-- Don't look for an empty middle seat on a flight anytime soon. And don't hold your breath waiting for a cheap fare.
Airlines are paring flights on some routes this fall as well as into next year in the face of high fuel prices and an uncertain economy.
Among the cuts:
•Delta said last week it would reduce available seats up to 5% from October through December compared with the last three months of 2010, and cut them by 2% to 3% in 2012 compared with this year.
•American made reductions on Tuesdays, Wednesdays and Saturdays by up to 4% starting in August. Last week it said it would cut available seats for the final three months of the year by roughly 0.5%.
•United and Continental, which are merged, say the combined airline continues "to refine its capacity plans," and reductions likely will be 2% to 3% for domestic flights for the year.
Airlines say they must be careful not to fly with more seats than they can fill at a time when fuel costs are high and fretful travelers could postpone trips because of a still struggling economy.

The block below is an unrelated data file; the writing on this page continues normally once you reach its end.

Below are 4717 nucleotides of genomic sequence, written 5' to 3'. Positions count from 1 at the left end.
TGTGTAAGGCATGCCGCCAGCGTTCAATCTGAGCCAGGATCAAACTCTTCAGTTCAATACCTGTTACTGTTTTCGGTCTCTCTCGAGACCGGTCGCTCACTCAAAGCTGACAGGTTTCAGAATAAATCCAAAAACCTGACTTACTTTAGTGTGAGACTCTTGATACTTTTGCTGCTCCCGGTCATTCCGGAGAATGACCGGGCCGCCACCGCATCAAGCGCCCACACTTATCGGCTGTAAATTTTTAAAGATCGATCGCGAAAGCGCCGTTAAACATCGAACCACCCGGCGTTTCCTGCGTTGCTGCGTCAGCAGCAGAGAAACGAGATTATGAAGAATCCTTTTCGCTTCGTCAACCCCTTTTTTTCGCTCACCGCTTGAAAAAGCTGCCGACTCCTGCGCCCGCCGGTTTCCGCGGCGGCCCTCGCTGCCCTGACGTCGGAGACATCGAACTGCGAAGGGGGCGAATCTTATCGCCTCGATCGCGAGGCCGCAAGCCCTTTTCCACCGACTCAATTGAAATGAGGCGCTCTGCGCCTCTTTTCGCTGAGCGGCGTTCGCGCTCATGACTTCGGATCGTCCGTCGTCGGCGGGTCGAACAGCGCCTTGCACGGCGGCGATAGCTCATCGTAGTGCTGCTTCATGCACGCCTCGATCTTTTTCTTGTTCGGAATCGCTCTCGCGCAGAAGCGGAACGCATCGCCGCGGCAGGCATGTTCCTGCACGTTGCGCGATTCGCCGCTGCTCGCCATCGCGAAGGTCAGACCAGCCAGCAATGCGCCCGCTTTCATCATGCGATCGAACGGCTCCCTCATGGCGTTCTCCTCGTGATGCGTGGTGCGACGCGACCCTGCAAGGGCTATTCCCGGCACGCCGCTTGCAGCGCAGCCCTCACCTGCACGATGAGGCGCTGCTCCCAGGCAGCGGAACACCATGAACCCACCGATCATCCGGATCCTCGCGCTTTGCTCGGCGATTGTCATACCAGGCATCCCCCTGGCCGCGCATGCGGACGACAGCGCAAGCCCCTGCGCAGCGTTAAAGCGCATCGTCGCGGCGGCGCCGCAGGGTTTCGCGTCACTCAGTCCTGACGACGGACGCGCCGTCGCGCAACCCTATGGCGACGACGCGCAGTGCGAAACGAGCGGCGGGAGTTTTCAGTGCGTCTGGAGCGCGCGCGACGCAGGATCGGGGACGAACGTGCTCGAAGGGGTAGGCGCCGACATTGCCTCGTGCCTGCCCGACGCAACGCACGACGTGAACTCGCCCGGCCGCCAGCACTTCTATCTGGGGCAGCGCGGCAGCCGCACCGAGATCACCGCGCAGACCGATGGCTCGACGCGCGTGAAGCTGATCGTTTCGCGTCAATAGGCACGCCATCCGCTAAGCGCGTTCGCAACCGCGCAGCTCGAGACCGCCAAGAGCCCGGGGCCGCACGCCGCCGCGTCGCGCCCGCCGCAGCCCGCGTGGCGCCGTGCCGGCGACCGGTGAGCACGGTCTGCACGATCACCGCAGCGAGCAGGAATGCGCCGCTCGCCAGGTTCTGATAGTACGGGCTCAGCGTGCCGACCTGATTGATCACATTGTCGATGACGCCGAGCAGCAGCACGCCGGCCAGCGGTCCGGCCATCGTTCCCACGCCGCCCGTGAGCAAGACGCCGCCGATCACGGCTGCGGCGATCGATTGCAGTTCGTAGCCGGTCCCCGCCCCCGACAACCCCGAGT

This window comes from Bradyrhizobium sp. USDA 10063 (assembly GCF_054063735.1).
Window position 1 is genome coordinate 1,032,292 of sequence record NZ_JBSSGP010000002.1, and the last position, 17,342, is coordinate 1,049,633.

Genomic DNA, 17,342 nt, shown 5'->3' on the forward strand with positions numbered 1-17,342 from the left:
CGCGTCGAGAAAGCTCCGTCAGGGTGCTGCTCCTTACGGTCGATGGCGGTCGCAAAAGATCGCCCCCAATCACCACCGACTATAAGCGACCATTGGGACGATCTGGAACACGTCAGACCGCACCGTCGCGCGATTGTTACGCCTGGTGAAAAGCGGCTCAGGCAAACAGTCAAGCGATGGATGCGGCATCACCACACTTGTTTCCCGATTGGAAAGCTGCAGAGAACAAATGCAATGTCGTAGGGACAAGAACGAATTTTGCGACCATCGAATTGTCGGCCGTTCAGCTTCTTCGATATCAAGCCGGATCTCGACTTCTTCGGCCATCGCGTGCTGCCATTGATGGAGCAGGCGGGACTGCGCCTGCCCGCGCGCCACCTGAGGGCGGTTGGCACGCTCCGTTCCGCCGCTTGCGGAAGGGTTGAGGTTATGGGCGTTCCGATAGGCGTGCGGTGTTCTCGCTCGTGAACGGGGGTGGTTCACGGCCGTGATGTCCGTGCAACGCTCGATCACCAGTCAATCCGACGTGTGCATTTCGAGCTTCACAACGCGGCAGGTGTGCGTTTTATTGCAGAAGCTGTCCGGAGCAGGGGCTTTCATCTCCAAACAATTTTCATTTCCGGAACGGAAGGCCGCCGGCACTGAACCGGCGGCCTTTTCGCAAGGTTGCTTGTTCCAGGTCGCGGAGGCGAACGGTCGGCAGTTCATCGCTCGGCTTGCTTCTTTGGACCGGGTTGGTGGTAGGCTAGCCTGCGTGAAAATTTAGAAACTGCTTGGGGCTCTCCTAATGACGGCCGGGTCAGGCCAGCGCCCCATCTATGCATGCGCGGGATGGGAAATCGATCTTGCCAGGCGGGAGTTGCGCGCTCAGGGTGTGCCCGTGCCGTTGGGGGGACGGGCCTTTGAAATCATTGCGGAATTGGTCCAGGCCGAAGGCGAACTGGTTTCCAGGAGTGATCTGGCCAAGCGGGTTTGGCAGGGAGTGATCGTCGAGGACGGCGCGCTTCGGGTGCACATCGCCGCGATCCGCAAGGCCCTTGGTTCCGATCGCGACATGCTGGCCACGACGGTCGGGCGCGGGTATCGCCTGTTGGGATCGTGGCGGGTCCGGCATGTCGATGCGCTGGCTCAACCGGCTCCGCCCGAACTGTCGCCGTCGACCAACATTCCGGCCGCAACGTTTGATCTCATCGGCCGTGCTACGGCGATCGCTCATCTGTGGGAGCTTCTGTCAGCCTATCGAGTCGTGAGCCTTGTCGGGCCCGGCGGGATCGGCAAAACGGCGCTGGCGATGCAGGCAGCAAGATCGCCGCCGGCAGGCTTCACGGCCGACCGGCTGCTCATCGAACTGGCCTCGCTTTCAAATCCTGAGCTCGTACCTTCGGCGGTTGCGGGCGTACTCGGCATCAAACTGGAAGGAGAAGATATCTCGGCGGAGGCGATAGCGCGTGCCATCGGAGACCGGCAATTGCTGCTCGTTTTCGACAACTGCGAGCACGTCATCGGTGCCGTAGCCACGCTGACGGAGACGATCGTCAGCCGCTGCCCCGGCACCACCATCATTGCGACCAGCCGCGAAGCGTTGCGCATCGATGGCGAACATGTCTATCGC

"We've seen very strong bookings," says Eric Torbenson, a Delta spokesman. Delta is cutting back on its flights, he says, as a way of being "cautious about fuel prices."
Matthew Jacob, senior airline analyst for ITG Investment Research, says passengers have fewer options after several airlines have merged in the last three years.
The carriers realize that reducing seats lets them boost fares along with their bottom lines, Jacob says.
"Lower supply means higher prices," he says, noting that planes on average have been flying 80% to 90% full. "Paying more to fly on fuller planes is going to be the norm for at least the next couple of years," Jacob says. "I think the days of lying across a row of three empty seats on a transcontinental flight are really behind us."
Airline ticket prices have been on the rise. Fares increased 1.1% in August, the biggest jump since March, according to the Bureau of Labor Statistics. For the 12 months ending in August, fares rose 9.5% over the same 12 months before.
"Strong passenger demand seems to be defying the daily economic headlines," says Rick Seaney of FareCompare.com. "Couple that with fewer seats for the rest of the year and you have a recipe for higher ticket prices."